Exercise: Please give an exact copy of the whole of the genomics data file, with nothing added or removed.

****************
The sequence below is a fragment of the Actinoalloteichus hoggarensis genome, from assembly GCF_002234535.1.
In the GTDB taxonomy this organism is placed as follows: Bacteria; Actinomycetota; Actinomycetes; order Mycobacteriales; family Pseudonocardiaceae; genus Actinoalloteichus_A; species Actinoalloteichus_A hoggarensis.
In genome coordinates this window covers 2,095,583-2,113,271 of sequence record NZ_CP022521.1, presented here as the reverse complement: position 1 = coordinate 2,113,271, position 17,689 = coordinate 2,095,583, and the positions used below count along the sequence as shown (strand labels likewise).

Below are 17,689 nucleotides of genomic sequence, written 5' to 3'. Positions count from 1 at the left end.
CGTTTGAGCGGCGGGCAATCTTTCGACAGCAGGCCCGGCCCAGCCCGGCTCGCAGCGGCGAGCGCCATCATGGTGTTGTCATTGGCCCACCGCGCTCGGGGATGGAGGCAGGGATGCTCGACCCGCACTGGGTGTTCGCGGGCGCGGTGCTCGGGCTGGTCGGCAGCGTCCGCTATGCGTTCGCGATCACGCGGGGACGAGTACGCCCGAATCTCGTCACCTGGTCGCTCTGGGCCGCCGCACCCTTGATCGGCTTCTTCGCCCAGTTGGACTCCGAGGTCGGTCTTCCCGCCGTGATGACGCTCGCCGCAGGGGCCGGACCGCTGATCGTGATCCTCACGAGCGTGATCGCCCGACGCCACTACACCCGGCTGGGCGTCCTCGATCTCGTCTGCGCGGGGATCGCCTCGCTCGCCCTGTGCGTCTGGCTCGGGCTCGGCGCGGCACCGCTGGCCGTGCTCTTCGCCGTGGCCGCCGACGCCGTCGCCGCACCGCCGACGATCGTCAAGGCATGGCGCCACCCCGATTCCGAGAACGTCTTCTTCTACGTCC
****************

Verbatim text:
The sequence below is a fragment of the Actinoalloteichus hoggarensis genome, from assembly GCF_002234535.1.
In the GTDB taxonomy this organism is placed as follows: Bacteria; Actinomycetota; Actinomycetes; order Mycobacteriales; family Pseudonocardiaceae; genus Actinoalloteichus_A; species Actinoalloteichus_A hoggarensis.
In genome coordinates this window covers 2,095,583-2,113,271 of sequence record NZ_CP022521.1, presented here as the reverse complement: position 1 = coordinate 2,113,271, position 17,689 = coordinate 2,095,583, and the positions used below count along the sequence as shown (strand labels likewise).

Below are 17,689 nucleotides of genomic sequence, written 5' to 3'. Positions count from 1 at the left end.
CGTTTGAGCGGCGGGCAATCTTTCGACAGCAGGCCCGGCCCAGCCCGGCTCGCAGCGGCGAGCGCCATCATGGTGTTGTCATTGGCCCACCGCGCTCGGGGATGGAGGCAGGGATGCTCGACCCGCACTGGGTGTTCGCGGGCGCGGTGCTCGGGCTGGTCGGCAGCGTCCGCTATGCGTTCGCGATCACGCGGGGACGAGTACGCCCGAATCTCGTCACCTGGTCGCTCTGGGCCGCCGCACCCTTGATCGGCTTCTTCGCCCAGTTGGACTCCGAGGTCGGTCTTCCCGCCGTGATGACGCTCGCCGCAGGGGCCGGACCGCTGATCGTGATCCTCACGAGCGTGATCGCCCGACGCCACTACACCCGGCTGGGCGTCCTCGATCTCGTCTGCGCGGGGATCGCCTCGCTCGCCCTGTGCGTCTGGCTCGGGCTCGGCGCGGCACCGCTGGCCGTGCTCTTCGCCGTGGCCGCCGACGCCGTCGCCGCACCGCCGACGATCGTCAAGGCATGGCGCCACCCCGATTCCGAGAACGTCTTCTTCTACGTCC